Protective factor comprise those characteristics present in the individual, his/her family as well as in the environment which are able to prevent individuals from adverse outcomes. The Romano family is most likely lacking in offering a nurturing home where the children and the parents are in open communication and the children have parental support that is positive. Personality traits such as self-control, self-concept, self-esteem, academic achievement and social competence also aid in raising the resiliency of the adolescent to avoid substance abuse. The challenge Model is utilizes the resiliency principles on the capacity of the individual to respond as well as to manage his/her life. It states that an individual has the capacity of achieving past the negative factors that might be in their life. As such, a chaotic family does not necessarily condemn an individual to be damaged forever. The challenge model comprises of seven principles in the facilitation of healthy and adaptive development of individuals: independence, insight relationships, humor, initiative, creativity and morality. Developing effective prevention strategies relies on considering both risk factors and protective factors (Belcher, & Shinitzky, 1998).
If the Romano children were also able to establish friends with positive oriented peers at school who understand the problems presented by substance abuse, then these friends are bound to improve their resilience against the habit. The parents also have a role to play, by establishing a sufficient parenting model despite their busy schedule. The parents are also described as normal by the teachers and as such are in a position to represent as protective factors to their children. On their part, the teachers and the school is committed to the welfare of the students as witnessed by their concern and follow up of the Romano case. The school also has clear rules and expectations regarding the use of drugs by students. The family should also aim at exposing their children to a supportive and safe family. This community should have a negative attitude towards the use of drugs. There are also many positive services and activities that are available to the youth which the family should enroll the children in to occupy their free time when the parents are away. Educational and treatment approaches are also presented by such communities to assist the adolescents suffering from substance abuse (NIDA Notes, 2002).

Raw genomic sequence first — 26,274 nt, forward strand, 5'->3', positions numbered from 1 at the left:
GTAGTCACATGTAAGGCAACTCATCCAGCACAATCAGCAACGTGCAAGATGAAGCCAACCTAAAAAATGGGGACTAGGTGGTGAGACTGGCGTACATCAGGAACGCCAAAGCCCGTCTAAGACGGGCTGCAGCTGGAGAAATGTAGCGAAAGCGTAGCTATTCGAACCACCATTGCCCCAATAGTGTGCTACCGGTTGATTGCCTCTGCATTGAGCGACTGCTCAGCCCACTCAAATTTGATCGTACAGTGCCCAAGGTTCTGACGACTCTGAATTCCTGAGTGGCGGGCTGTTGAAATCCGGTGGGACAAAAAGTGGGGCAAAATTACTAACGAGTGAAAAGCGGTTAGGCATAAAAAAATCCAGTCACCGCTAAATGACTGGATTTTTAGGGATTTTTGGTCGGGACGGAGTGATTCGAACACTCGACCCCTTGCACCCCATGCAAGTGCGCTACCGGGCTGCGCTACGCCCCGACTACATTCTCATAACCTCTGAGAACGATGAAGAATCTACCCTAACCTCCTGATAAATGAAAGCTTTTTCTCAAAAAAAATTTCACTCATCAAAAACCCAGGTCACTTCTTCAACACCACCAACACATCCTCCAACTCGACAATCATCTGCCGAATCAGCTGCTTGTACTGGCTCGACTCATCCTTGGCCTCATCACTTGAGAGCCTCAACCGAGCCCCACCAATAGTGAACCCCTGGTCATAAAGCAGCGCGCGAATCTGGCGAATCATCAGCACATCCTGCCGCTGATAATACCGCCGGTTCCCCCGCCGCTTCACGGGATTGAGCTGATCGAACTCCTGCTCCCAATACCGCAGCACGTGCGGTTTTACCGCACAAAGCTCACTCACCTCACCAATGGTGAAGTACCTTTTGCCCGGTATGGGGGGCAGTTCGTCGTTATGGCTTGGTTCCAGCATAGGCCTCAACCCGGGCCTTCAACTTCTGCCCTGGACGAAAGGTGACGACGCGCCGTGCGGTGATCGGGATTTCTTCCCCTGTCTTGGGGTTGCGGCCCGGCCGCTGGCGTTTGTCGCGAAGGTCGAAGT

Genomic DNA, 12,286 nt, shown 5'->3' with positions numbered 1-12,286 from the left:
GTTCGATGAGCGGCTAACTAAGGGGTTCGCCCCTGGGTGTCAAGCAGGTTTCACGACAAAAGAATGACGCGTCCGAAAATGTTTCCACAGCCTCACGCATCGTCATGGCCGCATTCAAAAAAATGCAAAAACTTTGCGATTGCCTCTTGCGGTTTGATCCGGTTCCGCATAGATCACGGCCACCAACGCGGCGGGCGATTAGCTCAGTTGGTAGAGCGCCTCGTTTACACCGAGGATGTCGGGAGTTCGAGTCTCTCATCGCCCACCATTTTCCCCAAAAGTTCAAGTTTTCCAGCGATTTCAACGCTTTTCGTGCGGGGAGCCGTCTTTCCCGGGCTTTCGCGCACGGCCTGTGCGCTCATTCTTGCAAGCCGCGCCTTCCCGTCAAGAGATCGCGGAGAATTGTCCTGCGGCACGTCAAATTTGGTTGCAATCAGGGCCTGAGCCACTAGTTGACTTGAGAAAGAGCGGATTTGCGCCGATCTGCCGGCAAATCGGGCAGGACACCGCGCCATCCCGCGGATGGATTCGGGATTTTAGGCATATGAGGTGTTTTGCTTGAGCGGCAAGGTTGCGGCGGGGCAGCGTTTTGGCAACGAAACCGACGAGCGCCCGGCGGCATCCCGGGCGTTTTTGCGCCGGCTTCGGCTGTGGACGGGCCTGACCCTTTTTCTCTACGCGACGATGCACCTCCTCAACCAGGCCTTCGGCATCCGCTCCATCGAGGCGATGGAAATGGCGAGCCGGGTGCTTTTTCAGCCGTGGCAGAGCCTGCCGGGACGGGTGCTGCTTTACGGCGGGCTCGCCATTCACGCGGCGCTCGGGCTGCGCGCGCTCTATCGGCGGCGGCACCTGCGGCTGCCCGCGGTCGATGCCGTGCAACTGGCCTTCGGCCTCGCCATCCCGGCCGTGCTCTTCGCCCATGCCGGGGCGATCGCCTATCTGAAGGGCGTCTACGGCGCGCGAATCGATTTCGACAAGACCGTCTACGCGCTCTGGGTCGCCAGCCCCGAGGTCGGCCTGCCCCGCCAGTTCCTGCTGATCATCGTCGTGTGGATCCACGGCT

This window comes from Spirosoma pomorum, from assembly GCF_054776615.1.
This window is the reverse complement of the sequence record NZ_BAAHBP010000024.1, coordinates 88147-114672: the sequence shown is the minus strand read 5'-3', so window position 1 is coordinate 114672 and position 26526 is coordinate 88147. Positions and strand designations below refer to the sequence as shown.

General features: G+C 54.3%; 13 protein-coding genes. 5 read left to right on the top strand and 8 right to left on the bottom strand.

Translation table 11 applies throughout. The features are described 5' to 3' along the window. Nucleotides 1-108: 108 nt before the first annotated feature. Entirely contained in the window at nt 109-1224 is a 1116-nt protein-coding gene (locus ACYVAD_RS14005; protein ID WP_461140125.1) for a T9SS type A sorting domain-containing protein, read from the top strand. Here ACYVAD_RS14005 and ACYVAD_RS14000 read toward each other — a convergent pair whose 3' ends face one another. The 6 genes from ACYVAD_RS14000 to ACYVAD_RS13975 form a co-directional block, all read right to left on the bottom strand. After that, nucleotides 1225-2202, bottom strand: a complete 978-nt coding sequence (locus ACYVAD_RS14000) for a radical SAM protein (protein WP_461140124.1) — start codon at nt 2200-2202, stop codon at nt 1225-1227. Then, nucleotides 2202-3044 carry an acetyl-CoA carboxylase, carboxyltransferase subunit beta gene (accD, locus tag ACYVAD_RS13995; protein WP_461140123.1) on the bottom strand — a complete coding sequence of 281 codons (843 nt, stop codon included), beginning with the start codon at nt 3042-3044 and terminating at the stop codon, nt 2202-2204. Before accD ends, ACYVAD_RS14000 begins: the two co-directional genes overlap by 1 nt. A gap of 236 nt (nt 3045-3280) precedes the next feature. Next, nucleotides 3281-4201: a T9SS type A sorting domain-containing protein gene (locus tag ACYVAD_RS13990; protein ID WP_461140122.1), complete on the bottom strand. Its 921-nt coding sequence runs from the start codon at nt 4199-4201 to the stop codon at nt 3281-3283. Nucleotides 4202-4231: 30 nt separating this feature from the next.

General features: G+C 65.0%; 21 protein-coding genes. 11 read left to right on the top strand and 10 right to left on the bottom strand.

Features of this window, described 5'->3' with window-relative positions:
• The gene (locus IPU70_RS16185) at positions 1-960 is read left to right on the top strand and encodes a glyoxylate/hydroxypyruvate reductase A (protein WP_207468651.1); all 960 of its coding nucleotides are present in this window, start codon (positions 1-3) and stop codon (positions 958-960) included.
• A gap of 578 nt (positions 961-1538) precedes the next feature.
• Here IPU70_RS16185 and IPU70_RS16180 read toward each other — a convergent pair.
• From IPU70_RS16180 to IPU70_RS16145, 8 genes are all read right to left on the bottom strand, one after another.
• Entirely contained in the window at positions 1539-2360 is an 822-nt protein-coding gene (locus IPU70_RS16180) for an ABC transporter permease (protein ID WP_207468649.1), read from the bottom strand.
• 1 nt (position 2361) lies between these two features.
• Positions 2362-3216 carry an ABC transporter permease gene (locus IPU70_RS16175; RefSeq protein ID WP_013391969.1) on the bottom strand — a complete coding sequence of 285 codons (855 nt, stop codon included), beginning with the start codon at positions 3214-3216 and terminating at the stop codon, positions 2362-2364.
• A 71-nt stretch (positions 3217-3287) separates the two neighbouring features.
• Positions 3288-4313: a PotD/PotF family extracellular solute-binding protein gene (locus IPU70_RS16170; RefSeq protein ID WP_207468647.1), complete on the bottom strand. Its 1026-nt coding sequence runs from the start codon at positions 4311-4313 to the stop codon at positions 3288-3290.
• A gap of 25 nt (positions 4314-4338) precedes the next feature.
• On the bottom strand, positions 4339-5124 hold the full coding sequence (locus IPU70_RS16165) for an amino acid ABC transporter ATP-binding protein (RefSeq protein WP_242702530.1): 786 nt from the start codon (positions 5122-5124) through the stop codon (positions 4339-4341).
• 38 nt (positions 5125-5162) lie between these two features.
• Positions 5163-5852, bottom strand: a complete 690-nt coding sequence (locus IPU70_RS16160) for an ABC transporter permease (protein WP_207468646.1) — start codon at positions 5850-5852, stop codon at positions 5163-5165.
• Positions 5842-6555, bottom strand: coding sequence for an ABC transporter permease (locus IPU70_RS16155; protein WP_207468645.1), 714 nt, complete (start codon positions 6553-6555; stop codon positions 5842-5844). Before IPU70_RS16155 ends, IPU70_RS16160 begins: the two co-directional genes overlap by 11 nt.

Children and adolescents present a big challenge in the diagnostic of substance abuse disorder. It is usually likely for the diagnostic evaluation to focus on a particular coexisting disorder or pre-morbid condition for example depression and/or conduct disorder. This can result to the substance abuse being missed or overlooked. This is a common challenge in adolescents as they will often fear being punished for their actions and will in most cases deny ever attempting drugs. They may also feel threatened if the person interviewing them is not sufficiently sensitized with regard to the problem aspect of substance abuse. The need for adolescents to experiment as well as push the limits also presents a point of confusion. The evaluation of substance abuse will therefore require the careful collection of information that can be quantified regarding the pre-existing conditions associated with the abuse. A rational treatment plan cannot be implemented without the performance of an accurate diagnosis which includes an evaluation of the pre-existing problems and the degree and type of dependence/abuse (NIDA Notes, 2002).
Effects of alcohol
Alcohol remains the number one substance used by both the youth and adults across the world. The effects are present of this substance can be seen in the youth, within the family, the justice system and the public health sector. Alcohol consumption patterns revealed in studies on such aspects as drinking and driving and binge drinking provides predictive information that is crucial in the fight against substance abuse. Figures from 2005 indicate that the rate of alcohol use in populations aged 12 years and older stands at 9.7 percent. In a state like Arizona, one out of every four individuals indicated that had engaged in binge drinking in the month that preceded the survey. Although alcohol use by adults is of concern, its effect on underage drinkers is alarming. Alcohol is said to kill almost seven more times more underage drinker than a combination of all the other illicit drugs. In addition to this, children's drinking is a high risk factor for perpetrating violence, falling victim of violent situation and also being involved in violent accidents such as car crashes. Alcohol also has deleterious effect on the mental, physical and emotional development in the students. In particular it contributes to academic underachievement of students and their eventual failure as productive individuals in the society (Fisher & Harrison, 2011).